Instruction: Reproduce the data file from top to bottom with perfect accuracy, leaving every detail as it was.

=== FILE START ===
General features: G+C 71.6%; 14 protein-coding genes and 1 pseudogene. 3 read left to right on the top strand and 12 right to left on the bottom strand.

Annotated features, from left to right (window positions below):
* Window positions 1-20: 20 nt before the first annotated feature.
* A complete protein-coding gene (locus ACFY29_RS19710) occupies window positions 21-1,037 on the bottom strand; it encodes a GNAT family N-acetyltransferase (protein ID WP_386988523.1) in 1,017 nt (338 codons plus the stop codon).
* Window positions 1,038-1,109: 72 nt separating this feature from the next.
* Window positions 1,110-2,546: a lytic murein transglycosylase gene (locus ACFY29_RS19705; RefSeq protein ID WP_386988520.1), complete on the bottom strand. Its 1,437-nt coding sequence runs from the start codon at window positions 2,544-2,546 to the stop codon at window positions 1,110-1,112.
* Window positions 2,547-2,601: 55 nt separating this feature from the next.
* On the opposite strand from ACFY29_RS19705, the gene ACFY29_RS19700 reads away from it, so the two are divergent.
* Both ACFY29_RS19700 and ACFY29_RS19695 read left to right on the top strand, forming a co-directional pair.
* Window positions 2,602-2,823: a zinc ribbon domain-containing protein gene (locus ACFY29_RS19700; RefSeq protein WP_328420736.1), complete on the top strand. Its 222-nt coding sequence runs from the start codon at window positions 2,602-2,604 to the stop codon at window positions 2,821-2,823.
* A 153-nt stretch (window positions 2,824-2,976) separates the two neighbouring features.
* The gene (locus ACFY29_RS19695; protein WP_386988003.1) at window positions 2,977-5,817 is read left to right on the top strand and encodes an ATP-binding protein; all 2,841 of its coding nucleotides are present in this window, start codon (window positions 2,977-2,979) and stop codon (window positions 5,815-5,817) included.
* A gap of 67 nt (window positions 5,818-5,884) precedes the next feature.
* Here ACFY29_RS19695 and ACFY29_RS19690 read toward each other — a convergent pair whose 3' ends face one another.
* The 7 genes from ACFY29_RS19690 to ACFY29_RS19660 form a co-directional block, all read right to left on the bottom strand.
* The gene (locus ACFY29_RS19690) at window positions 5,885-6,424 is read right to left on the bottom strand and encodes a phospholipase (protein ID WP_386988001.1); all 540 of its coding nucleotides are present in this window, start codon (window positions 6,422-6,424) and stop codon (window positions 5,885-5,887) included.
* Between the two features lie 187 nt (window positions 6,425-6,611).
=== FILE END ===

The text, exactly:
General features: G+C 71.6%; 14 protein-coding genes and 1 pseudogene. 3 read left to right on the top strand and 12 right to left on the bottom strand.

Annotated features, from left to right (window positions below):
* Window positions 1-20: 20 nt before the first annotated feature.
* A complete protein-coding gene (locus ACFY29_RS19710) occupies window positions 21-1,037 on the bottom strand; it encodes a GNAT family N-acetyltransferase (protein ID WP_386988523.1) in 1,017 nt (338 codons plus the stop codon).
* Window positions 1,038-1,109: 72 nt separating this feature from the next.
* Window positions 1,110-2,546: a lytic murein transglycosylase gene (locus ACFY29_RS19705; RefSeq protein ID WP_386988520.1), complete on the bottom strand. Its 1,437-nt coding sequence runs from the start codon at window positions 2,544-2,546 to the stop codon at window positions 1,110-1,112.
* Window positions 2,547-2,601: 55 nt separating this feature from the next.
* On the opposite strand from ACFY29_RS19705, the gene ACFY29_RS19700 reads away from it, so the two are divergent.
* Both ACFY29_RS19700 and ACFY29_RS19695 read left to right on the top strand, forming a co-directional pair.
* Window positions 2,602-2,823: a zinc ribbon domain-containing protein gene (locus ACFY29_RS19700; RefSeq protein WP_328420736.1), complete on the top strand. Its 222-nt coding sequence runs from the start codon at window positions 2,602-2,604 to the stop codon at window positions 2,821-2,823.
* A 153-nt stretch (window positions 2,824-2,976) separates the two neighbouring features.
* The gene (locus ACFY29_RS19695; protein WP_386988003.1) at window positions 2,977-5,817 is read left to right on the top strand and encodes an ATP-binding protein; all 2,841 of its coding nucleotides are present in this window, start codon (window positions 2,977-2,979) and stop codon (window positions 5,815-5,817) included.
* A gap of 67 nt (window positions 5,818-5,884) precedes the next feature.
* Here ACFY29_RS19695 and ACFY29_RS19690 read toward each other — a convergent pair whose 3' ends face one another.
* The 7 genes from ACFY29_RS19690 to ACFY29_RS19660 form a co-directional block, all read right to left on the bottom strand.
* The gene (locus ACFY29_RS19690) at window positions 5,885-6,424 is read right to left on the bottom strand and encodes a phospholipase (protein ID WP_386988001.1); all 540 of its coding nucleotides are present in this window, start codon (window positions 6,422-6,424) and stop codon (window positions 5,885-5,887) included.
* Between the two features lie 187 nt (window positions 6,425-6,611).